UK photographer Angela Dennis teamed up with dancer and choreographer Llewelyn Mnguni, the result of which is a series of images that aim to visually represent their lived understandings of gender and sexuality as a spectrum. Zoo Lake was their chosen location, attracted to the vibrant colours that were brought to the basketball courts near the lake by local artists.
Their collaboration became a moment of exchange and a moment of solidarity, sharing more than just the sound of the shutter and angelic poses. Angela and Llewelyn shared with one another their experiences as queer people of colour, coming from different sides of the world. This intimacy comes across in Llewelyn’s openness in the images, and Angela’s treatment of each image.
For Angela, photography offers an avenue for identity exploration, focusing particularly on the “black body, black aesthetics and queer identities – that of my own and those I encounter.” She does this by presenting the every day, the intimate, individual self-care practices, style, social groups and home life. “My general approach has been an attempt to subvert beauty standards in the west that favour whiteness by producing work that celebrates and beautifies black people, as well as work that looks for visual signifiers of common cultural practices,” Angela adds.
Angela’s interest in Johannesburg sparked from attending AFROPUNK in the city in December. Curious about the possibilities the festival offers for black transnational exchange, Angela met a number of creatives, including Llewelyn while staying in Johannesburg, and was keen to accelerate the momentum of creative engagement.
As a dancer and choreographer working for Dance Factory, Llewelyn uses this medium as a way to share the untold stories of the LGBTI+ community, “because I find that in dance there is a lack of representation for the stories and lives of this community.”
Reflecting on the series, Llewelyn states that, “As a black queer artist I think it is imperative to capture moments of one’s existence in the social climate we find ourselves in. Self representation, self love and pride are what these photos should inspire and evoke. It is also important to me to continue to document our lives as this inspires generations to come.”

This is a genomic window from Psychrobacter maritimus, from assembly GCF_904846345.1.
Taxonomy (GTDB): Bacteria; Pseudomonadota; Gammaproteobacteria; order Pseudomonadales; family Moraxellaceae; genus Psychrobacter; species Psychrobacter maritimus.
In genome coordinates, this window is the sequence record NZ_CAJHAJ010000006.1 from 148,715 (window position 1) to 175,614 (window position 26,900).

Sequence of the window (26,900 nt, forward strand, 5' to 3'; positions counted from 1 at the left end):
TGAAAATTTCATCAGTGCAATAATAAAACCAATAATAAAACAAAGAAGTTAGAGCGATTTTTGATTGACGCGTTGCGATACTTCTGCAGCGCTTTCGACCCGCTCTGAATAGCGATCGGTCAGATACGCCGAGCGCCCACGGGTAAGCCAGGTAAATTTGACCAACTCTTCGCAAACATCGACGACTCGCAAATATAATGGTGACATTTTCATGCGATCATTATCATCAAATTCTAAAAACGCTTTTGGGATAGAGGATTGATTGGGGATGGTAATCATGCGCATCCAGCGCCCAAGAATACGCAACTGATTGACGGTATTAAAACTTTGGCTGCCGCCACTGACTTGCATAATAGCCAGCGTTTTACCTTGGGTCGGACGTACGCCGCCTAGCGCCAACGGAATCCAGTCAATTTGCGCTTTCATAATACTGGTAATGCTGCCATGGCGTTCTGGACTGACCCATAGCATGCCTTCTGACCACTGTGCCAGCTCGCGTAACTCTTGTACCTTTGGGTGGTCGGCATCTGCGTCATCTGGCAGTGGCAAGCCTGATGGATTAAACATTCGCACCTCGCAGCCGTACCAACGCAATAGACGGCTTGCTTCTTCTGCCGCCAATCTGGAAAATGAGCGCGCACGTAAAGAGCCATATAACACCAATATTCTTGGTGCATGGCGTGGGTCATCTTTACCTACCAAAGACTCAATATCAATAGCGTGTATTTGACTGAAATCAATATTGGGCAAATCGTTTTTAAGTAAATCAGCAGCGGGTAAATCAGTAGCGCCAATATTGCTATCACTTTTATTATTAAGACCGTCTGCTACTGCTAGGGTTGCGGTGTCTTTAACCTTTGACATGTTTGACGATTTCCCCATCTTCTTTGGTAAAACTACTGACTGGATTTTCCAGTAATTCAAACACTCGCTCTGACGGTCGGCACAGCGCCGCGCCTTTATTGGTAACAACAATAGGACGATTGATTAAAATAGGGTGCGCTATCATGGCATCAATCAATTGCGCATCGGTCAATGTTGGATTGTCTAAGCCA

This process was not simply about Angela taking photographs of Llewelyn, but a partnership of making images, a kind of co-creation that mixed together their exploration of identity.
Continuing Llewelyn’s train of thought, Angela concluded by offering this reflection, “Being queer I am part of a community that resides in a liminal space on the margins of society, something Llewellyn and I can identify with. Our work here, in its various mediums seems to generally be about understanding the communal spaces we reside in and forging new connections. Blackness itself encompasses a multitude of experiences, politics and cultural production globally. And as we continue to rise and take up space, it is imperative that we keep fostering this learning and understanding, so that as authors we create ourselves from a position of strength. I think this translates in the images through the grace and strength of Llewelyn’s free movement, he literally uses his body to take up public space. The bold colours in the court flooring become abstract flashes of colour and light, nodding to the ‘colour’ of queerness. Transnational exchange means strengthened collective power and an infinite network of peers to learn from, to lift up and celebrate.”